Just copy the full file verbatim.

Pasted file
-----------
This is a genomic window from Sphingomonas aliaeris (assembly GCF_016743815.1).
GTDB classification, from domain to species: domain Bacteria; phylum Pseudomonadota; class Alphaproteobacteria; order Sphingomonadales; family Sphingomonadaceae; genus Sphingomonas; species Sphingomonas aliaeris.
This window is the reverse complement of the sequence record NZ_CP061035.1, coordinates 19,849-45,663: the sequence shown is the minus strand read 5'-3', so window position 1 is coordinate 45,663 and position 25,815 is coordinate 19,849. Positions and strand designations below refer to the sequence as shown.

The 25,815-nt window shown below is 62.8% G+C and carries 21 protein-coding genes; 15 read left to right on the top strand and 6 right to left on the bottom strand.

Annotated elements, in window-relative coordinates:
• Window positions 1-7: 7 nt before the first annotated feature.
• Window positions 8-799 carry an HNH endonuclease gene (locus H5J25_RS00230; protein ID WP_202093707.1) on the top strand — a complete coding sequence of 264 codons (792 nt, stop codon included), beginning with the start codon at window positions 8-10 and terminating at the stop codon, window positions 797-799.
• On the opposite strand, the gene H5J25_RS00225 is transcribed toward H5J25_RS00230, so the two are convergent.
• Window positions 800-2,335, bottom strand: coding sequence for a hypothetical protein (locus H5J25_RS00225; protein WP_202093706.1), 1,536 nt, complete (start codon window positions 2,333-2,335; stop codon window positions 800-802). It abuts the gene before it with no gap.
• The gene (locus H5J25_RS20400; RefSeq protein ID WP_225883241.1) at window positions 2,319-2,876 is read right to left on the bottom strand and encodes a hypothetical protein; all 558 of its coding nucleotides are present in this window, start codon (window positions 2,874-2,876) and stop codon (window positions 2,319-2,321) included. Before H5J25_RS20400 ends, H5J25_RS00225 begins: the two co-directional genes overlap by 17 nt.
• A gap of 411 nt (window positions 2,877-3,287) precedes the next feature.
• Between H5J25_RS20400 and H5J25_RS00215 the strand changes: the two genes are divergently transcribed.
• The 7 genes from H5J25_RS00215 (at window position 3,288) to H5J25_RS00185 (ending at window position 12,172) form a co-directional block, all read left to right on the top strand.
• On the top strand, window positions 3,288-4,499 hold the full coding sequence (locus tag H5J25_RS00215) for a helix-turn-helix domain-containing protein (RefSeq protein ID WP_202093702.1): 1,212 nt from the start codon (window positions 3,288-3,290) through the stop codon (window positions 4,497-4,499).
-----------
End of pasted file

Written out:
This is a genomic window from Sphingomonas aliaeris (assembly GCF_016743815.1).
GTDB classification, from domain to species: domain Bacteria; phylum Pseudomonadota; class Alphaproteobacteria; order Sphingomonadales; family Sphingomonadaceae; genus Sphingomonas; species Sphingomonas aliaeris.
This window is the reverse complement of the sequence record NZ_CP061035.1, coordinates 19,849-45,663: the sequence shown is the minus strand read 5'-3', so window position 1 is coordinate 45,663 and position 25,815 is coordinate 19,849. Positions and strand designations below refer to the sequence as shown.

The 25,815-nt window shown below is 62.8% G+C and carries 21 protein-coding genes; 15 read left to right on the top strand and 6 right to left on the bottom strand.

Annotated elements, in window-relative coordinates:
• Window positions 1-7: 7 nt before the first annotated feature.
• Window positions 8-799 carry an HNH endonuclease gene (locus H5J25_RS00230; protein ID WP_202093707.1) on the top strand — a complete coding sequence of 264 codons (792 nt, stop codon included), beginning with the start codon at window positions 8-10 and terminating at the stop codon, window positions 797-799.
• On the opposite strand, the gene H5J25_RS00225 is transcribed toward H5J25_RS00230, so the two are convergent.
• Window positions 800-2,335, bottom strand: coding sequence for a hypothetical protein (locus H5J25_RS00225; protein WP_202093706.1), 1,536 nt, complete (start codon window positions 2,333-2,335; stop codon window positions 800-802). It abuts the gene before it with no gap.
• The gene (locus H5J25_RS20400; RefSeq protein ID WP_225883241.1) at window positions 2,319-2,876 is read right to left on the bottom strand and encodes a hypothetical protein; all 558 of its coding nucleotides are present in this window, start codon (window positions 2,874-2,876) and stop codon (window positions 2,319-2,321) included. Before H5J25_RS20400 ends, H5J25_RS00225 begins: the two co-directional genes overlap by 17 nt.
• A gap of 411 nt (window positions 2,877-3,287) precedes the next feature.
• Between H5J25_RS20400 and H5J25_RS00215 the strand changes: the two genes are divergently transcribed.
• The 7 genes from H5J25_RS00215 (at window position 3,288) to H5J25_RS00185 (ending at window position 12,172) form a co-directional block, all read left to right on the top strand.
• On the top strand, window positions 3,288-4,499 hold the full coding sequence (locus tag H5J25_RS00215) for a helix-turn-helix domain-containing protein (RefSeq protein ID WP_202093702.1): 1,212 nt from the start codon (window positions 3,288-3,290) through the stop codon (window positions 4,497-4,499).